|IEEE Transactions on Software Engineering 38 (4): 794-809 (2012)|
T.Y. Chen 2 , Pak-Lok Poon 3 , Sau-Fun Tang 2 , and T.H. Tse 4
[paper from IEEE Xplore | paper from IEEE digital library | technical report TR-2011-11]
This paper extends the CHOiCe reLATion
framEwork, abbreviated as CHOCLATE, which assists software
testers in the application of category/choice methods to testing.
CHOCLATE assumes that the tester is able to
construct a single choice relation table from the entire
specification; this table then forms the basis for test case
generation using the associated algorithms.
This assumption, however, may not hold true when the specification is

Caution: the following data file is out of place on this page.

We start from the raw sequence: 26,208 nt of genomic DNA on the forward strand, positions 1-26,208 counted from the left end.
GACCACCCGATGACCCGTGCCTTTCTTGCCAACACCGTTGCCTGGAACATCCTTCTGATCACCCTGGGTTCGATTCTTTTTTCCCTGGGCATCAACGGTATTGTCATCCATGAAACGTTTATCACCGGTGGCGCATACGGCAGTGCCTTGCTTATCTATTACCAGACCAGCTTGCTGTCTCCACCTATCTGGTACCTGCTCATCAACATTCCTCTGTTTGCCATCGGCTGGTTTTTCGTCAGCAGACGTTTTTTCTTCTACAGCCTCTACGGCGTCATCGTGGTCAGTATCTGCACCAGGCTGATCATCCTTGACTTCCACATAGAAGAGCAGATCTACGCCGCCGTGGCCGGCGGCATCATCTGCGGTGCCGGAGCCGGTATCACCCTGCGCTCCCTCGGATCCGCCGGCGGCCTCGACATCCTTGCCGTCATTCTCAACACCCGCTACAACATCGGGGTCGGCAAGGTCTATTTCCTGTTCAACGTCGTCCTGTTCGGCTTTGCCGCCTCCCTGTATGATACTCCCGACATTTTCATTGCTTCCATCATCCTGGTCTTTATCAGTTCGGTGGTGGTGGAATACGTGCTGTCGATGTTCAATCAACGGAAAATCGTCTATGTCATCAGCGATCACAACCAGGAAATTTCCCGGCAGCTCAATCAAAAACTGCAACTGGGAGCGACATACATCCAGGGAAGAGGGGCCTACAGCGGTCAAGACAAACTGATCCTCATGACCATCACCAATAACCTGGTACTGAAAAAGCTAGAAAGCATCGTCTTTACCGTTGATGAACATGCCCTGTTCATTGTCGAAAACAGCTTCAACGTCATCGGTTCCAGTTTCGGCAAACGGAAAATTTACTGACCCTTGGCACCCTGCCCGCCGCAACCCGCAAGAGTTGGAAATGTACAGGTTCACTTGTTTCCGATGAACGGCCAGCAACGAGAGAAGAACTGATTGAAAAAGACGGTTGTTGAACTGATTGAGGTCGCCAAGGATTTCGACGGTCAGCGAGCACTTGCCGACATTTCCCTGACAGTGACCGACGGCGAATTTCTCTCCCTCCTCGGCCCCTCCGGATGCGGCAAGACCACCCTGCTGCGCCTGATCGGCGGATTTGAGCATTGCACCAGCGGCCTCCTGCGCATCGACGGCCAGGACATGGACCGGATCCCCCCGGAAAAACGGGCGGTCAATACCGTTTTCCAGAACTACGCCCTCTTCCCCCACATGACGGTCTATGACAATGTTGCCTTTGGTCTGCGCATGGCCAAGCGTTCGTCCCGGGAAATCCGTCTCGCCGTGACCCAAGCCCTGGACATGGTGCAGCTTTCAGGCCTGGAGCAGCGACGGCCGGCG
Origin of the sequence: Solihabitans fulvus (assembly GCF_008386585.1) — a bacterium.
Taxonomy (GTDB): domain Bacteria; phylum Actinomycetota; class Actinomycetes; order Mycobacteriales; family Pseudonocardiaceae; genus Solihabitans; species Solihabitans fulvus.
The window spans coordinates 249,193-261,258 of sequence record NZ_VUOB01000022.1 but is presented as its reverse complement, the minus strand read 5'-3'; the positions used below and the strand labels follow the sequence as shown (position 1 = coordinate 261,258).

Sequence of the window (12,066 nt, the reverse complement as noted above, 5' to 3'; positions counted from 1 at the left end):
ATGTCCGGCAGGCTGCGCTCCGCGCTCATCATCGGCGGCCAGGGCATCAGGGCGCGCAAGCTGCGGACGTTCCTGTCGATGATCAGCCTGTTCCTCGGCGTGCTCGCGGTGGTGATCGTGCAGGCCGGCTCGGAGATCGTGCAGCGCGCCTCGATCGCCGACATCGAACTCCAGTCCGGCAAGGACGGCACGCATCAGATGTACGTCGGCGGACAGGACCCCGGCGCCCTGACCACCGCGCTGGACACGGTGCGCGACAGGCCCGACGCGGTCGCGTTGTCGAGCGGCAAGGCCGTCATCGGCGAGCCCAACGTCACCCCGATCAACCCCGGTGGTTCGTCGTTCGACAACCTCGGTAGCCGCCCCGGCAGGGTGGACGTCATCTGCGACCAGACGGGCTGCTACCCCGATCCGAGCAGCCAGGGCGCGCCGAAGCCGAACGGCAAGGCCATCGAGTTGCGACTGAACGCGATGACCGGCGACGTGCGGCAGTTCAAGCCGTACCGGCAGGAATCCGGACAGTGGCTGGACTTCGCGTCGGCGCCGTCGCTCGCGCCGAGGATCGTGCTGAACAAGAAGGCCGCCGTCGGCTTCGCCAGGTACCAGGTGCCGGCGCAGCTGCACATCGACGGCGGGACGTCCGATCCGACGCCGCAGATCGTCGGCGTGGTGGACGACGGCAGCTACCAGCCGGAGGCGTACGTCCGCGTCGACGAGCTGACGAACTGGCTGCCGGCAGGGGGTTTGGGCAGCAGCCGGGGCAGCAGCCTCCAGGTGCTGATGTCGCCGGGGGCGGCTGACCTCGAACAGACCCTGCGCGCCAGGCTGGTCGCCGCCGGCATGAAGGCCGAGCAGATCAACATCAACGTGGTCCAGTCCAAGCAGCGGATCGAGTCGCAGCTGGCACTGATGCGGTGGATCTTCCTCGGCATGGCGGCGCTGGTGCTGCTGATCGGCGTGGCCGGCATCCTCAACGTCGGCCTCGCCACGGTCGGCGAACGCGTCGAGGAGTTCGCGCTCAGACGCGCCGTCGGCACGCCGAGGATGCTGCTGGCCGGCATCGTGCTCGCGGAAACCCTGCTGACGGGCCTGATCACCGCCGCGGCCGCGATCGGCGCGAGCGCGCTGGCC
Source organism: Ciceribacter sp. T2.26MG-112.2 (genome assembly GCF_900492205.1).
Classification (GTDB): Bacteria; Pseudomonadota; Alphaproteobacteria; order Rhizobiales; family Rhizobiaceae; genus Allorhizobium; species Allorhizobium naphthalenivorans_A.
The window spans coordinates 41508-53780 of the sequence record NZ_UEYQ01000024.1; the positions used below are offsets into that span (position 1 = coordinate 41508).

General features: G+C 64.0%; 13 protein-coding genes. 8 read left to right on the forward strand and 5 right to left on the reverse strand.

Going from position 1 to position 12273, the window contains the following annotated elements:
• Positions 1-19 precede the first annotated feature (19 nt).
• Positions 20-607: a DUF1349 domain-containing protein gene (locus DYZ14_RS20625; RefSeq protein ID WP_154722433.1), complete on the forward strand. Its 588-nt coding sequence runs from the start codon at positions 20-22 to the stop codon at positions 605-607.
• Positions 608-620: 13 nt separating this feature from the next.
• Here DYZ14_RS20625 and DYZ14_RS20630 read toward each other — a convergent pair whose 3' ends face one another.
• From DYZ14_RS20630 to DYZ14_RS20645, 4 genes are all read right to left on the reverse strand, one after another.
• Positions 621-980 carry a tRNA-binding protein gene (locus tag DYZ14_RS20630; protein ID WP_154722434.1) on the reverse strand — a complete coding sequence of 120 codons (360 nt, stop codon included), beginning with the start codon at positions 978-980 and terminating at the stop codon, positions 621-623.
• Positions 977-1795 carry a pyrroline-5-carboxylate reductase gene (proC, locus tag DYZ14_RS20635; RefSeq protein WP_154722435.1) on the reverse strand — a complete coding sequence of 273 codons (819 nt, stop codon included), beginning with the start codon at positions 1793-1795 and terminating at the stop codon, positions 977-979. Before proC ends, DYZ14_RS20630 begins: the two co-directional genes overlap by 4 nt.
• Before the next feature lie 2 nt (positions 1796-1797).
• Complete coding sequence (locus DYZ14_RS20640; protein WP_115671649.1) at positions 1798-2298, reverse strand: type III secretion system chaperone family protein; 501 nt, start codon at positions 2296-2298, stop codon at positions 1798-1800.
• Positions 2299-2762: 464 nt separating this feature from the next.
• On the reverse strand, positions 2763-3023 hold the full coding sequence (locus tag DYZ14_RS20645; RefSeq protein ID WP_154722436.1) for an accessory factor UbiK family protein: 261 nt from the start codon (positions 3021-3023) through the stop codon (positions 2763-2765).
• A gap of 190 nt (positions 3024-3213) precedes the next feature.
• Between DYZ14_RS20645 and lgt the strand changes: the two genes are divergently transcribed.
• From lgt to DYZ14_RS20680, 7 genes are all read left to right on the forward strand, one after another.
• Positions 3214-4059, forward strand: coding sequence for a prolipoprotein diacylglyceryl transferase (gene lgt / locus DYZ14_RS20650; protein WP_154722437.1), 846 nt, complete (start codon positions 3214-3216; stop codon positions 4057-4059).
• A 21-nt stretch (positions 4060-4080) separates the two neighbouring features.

complex and contains many specification components.
For such a specification, the tester may construct a preliminary
choice relation table from each specification component,
and then consolidate all the preliminary tables into a final
table to be processed by CHOCLATE for test case generation.
However, it is often difficult to merge these preliminary
tables because such merging may give rise to inconsistencies
among choice relations or overlaps among choices.
To alleviate this problem, we introduce a DividE-and-conquer
methodology for identifying categorieS, choiceS,
and choicE Relations for Test case generation, abbreviated as DESSERT.
The theoretical framework and the associated algorithms are discussed.
To demonstrate the viability
and effectiveness of our methodology, we describe case
studies using the specifications of three real-life commercial
Keywords: Black-box testing, category-partition method, choice relation framework, choice relation table, software testing, test case generation
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